Equal justice for fathers in child custody
I read with interest your Jan. 13 opinion piece "In divorce, men suffer too." As a licensed counselor and ordained clergyman, I have had ample opportunity over the years to meet with families dealing with divorce.
While I suspect that there may be little in the way of scientific studies concerning the impact of divorce on men, from anecdotal experience I can say that your article hits the target squarely.
There are groups and organizations which provide emotional solace for divorced fathers. But there remains a societal imbalance in the support given to divorced fathers and in the Court's understanding that child custody laws need a major reevaluation and overhaul.
The perspective in your opinion piece provides some balance in what is often a one-sided situation. The author also rather eloquently communicates the simple fact that men have feelings too.
The Rev. Thomas S. Baker Lawrenceville, N.J.
Difference in terrorist acts
In her Jan. 14 letter to the Monitor, writer Nancy Gallagher minimizes the threat of terrorism perpetrated by Islamists. While it is true that more acts of terrorism do occur in Latin America than in the Middle East, the former have often caused far fewer causalities.
According to the US Department of State's report "Chronology of Significance: Terrorist Incidents," 98 percent of the total American casualties from 1993 to 1997 were inflicted in incidents carried out either within the borders of Middle Eastern countries or were perpetrated by an organization or individual originating from or associated with the region.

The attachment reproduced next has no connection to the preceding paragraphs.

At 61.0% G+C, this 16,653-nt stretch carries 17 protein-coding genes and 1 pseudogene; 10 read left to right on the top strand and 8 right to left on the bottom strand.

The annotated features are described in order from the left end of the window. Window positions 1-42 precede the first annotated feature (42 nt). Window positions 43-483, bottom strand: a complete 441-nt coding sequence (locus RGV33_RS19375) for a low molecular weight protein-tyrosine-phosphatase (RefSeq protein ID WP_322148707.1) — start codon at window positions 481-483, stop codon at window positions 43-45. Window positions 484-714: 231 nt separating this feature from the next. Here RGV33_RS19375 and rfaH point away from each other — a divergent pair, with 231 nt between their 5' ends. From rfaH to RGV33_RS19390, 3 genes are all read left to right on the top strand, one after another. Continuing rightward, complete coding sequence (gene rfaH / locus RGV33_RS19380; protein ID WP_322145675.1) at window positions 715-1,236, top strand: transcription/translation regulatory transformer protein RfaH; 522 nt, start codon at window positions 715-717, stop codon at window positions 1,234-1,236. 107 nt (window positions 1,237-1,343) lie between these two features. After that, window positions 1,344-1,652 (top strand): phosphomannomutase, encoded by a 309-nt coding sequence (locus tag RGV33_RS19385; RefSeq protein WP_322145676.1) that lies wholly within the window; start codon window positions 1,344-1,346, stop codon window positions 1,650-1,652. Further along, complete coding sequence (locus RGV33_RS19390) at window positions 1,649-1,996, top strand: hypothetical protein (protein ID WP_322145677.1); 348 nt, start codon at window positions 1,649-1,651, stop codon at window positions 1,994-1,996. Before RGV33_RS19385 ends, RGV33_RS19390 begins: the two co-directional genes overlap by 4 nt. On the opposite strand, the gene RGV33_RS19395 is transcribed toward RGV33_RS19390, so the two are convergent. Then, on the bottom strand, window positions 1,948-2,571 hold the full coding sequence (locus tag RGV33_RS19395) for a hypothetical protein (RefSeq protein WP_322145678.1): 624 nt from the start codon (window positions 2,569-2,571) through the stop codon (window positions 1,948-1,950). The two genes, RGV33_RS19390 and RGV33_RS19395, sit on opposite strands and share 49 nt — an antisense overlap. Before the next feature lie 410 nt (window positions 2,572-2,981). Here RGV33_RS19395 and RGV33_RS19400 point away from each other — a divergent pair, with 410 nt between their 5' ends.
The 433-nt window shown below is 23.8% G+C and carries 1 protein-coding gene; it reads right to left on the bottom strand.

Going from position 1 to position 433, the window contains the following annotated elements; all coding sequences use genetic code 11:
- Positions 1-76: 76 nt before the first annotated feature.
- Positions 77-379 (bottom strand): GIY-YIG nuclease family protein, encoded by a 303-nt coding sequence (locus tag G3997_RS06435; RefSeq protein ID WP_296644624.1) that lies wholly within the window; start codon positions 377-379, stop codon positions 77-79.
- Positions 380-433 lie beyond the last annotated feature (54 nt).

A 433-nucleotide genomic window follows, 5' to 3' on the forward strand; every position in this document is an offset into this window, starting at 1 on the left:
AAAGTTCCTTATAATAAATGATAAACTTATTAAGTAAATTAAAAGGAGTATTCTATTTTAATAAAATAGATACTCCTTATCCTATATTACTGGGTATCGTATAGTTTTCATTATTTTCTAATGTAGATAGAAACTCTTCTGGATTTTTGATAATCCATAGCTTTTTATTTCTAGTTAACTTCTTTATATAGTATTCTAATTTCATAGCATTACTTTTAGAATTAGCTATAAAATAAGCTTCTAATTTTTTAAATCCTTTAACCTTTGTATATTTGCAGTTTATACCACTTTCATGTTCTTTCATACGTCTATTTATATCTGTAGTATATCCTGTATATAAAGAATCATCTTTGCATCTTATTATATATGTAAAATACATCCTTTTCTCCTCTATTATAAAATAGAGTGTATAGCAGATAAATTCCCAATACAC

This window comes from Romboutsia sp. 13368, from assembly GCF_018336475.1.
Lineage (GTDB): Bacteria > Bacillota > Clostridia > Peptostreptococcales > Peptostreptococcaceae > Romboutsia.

Because Middle Eastern groups have perpetrated more lethal terrorist attacks, they pose more of a threat to American citizens.
Tamar Sternthal Boston, Mass.
Technology can't replace educators
I appreciated the opportunity to discuss emerging trends in college costs with the Monitor for your article "Seeing past the sticker price" (Jan. 18). Unfortunately, at a crucial juncture in his story, the reporter misquotes me as saying that "faculty will shrink by 25 percent in the next decade" as more institutions adapt new technologies to education.
In the course of our discussion, I referred to an article that had predicted that distance education and technology would lead to a 25 percent decline in faculty. However, at no point during our conversation did I ever claim this perspective as my own. In fact, I do not agree that such a reduction in college faculty will occur. While many colleges and universities will turn to new technologies over the next decade to help streamline the delivery of instruction, I believe that faculty will remain steadfastly at the heart of the educational process.
David Warren Washington President Natl. Assoc. of Independent Colleges and Universities
Critiquing the critics
Your Jan. 21 article "Criticized" on movie criticism and review should be read by all newspaper editors - not to learn something, but to reinforce what they already know. While I don't always agree with Monitor movie critic David Sterritt's ratings, both his in-depth and short evaluations are most helpful.
A case in point is "American Beauty," which he gave three stars. (Most critics gave the film a rave four stars.) I would give it two, for the very reasons he suggested.
Please, Mr Sterritt, come out with your own video and movie guide.
Arthur Collom Burlingame, Calif.
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